Give Yourself Permission – Part II (The thing about it is…)

Give Yourself Permission

The other night over dinner, our family had a conversation about other things (riffing off my last post) people might consider giving themselves permission for.

I explained that these would be things people do or don’t do because of some unnecessary pressure. I asked them to think deeply about something they might suggest people give themselves permission for.

“Fart” and “poo in public” came out of the mouths of certain members of the family. They had a good long belly laugh about this while I waited, arms crossed.

“Family, please. We can do better than this.”

Secretly, I agreed that they should give themselves permission to do these things, but I certainly wasn’t going to.

Which is a good reminder that considering decorum is part of the task. It is important to give yourself permission with regard to how it might affect others. It should not be the exclusion of others’ peace and frame of mind.

If you are a person who is highly relational, giving yourself permission can be a difficult task. Women inherently struggle with this – which is why we do too much all the time.

Giving yourself permission should be necessarily thoughtful, but, ideally, it should give you a freedom that then promotes freedom in others.

Giving yourself permission is about delineating false guilt from real responsibility.

The fam finally came up with one serious submission: Give yourself permission to fail.

Thank you, family, for the fodder on the dinner table and for my blog. I’m proud of you again. Go back to the events of your day.

When we start a new journey or take the step of pursuing our vision of where we believe we should be, we never do this alone. We drag people into it with us. Start a new business, you need customers. Start a new ministry, you need volunteers. Become a missionary, you need supporters. It is your supporters, volunteers and customers that feel like a responsibility, what keeps you tied to your vision, even when the tide changes.

There is a time to let go. Often those people we’ve brought with us are the barometer of our success. Their joining us gives us wings; their leaving deflates us.  They are most often the reason we won’t let ourselves fail (even when the barometer is speaking loudly that you’re already headed there.)

Reconsider that you are accountable to your followers, not responsible for them. There is a difference. As I see it, responsibility means your efforts are about controlling others; accountability means your efforts are about benefitting others.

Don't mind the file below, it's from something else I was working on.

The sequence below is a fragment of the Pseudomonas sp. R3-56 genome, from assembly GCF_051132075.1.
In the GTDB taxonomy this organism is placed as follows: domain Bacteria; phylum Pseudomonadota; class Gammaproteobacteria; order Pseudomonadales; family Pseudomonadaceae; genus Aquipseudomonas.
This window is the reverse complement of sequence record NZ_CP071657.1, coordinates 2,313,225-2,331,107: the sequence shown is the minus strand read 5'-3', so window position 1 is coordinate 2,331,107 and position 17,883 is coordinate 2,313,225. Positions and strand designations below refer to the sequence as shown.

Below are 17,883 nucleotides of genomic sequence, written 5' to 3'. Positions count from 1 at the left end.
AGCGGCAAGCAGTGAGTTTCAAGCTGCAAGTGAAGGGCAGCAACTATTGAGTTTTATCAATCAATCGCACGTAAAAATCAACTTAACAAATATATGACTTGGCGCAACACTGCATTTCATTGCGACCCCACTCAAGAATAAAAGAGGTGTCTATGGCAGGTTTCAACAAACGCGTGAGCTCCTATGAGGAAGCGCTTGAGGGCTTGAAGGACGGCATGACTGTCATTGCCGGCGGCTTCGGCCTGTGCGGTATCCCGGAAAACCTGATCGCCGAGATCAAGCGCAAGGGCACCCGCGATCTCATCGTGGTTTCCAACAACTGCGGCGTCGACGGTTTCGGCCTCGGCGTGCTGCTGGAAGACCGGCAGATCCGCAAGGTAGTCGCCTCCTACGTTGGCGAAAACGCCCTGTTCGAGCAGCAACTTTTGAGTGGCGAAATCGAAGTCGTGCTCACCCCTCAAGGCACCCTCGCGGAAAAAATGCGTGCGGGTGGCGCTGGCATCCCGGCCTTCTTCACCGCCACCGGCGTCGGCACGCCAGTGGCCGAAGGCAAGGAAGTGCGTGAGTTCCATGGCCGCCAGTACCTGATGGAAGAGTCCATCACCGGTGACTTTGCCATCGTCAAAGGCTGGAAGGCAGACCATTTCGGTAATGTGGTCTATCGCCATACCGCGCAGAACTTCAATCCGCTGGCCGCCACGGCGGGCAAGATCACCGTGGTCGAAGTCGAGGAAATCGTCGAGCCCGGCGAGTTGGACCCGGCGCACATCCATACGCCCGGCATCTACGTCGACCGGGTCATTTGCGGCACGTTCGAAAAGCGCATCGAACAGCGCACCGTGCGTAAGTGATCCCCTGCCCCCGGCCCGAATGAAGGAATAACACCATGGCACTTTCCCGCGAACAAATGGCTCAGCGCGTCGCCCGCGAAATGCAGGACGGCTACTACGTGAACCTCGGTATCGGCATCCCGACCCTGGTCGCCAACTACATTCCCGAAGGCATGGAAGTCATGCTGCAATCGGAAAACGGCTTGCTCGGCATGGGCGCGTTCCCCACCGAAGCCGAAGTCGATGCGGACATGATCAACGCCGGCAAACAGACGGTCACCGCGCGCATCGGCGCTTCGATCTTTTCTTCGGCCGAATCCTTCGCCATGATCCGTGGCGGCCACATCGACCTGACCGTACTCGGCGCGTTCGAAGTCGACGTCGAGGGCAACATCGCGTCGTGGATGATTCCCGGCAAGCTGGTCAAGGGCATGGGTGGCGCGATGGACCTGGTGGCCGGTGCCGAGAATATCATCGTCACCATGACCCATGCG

Yes, it is important that you put your money where your mouth is. You must consider who you are leading and to where you are leading them. But when it isn’t working out – or it has worked out and now it’s not – there is a time to give yourself permission to stop and learn the lessons that have come from your attempts.

Our true responsibility is to listen well.

This is the beauty of faith in Christ. Believers don’t have to continually assess the risks and benefits when we follow him in simple obedience. Our striving is only to hear from the Holy Spirit. He carries the burden and ours is light. When his voice is loudest, the weight is lifted and our failures (every last one of them) are redeemed.

Our failures can actually clarify our vision; we see purpose beyond the success of our dreams. Our ultimate goal is his will realized, because he makes beautiful things out of dust.

The vision was never just for you; the lesson wasn’t either.

This might be time for a new vision, that says to others, “learn something incredibly valuable from my mistakes.”


I’ve known pure and utter failure. I have discovered that devastating defeat is almost always a disguise for good and necessary change . On the other end of it, having moved past failure in many forms, I no longer fear it, but embrace the lessons that come with it. Those lessons are: pray to the Father, reach out to Jesus, listen to the Spirit, walk humbly, and take others with you, through the failures too.

Others may perceive the Spirit’s whisperings in your ear, the result of his guidance, to be failures, but know that he is taking you on a path of rich experience and joy that will bring you to a place of deep gratitude and worship. 

Give yourself permission to fail. And some time after that, give yourself permission to celebrate your failures.

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Let’s start with Gary Thomas

I recently had the opportunity to present a workshop to a women’s group based on Gary Thomas‘ book, Sacred Pathways.  Have you heard about this book? Really? Have I not talked your ear off about it?

OK, so the premise of the book is that, in the same way that we have personality types and spiritual gifts, there are worship temperaments that help us relate to God and understand how to love him with our heart, soul, mind and strength.  What I love even more than the freedom this book gives us to explore our own “worship styles” (and we’re not talking music here, we’re talking about how we study, pray, spend time with God) is being able to understand others and how THEY relate to God.  Heaven forbid – seriously, Heaven, strike me down should I suppress the worship of God by another. And yet… and yet, this is the tragic tale of many who have either been discouraged by others to worship freely or have pointed the finger and diminished someone else’s worship. Continue reading